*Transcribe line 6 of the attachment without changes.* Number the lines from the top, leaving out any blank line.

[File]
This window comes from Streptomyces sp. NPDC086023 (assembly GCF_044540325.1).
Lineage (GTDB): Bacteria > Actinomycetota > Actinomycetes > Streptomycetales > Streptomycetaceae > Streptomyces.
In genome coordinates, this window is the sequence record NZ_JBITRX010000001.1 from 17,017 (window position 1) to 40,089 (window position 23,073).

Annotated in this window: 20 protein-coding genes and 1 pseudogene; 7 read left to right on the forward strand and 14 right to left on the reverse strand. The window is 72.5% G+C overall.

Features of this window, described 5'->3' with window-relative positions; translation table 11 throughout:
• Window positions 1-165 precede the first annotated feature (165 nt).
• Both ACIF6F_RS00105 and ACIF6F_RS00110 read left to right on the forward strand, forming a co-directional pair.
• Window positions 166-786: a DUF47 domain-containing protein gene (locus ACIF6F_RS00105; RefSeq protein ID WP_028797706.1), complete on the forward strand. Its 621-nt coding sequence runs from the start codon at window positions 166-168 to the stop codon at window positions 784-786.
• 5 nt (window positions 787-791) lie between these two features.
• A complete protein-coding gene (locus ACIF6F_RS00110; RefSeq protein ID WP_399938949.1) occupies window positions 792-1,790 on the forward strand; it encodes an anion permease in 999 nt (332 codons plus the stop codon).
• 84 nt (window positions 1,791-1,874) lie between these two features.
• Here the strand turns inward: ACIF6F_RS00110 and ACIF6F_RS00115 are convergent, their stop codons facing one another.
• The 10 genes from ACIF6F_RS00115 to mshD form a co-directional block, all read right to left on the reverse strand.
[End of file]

• Window positions 1-165 precede the first annotated feature (165 nt).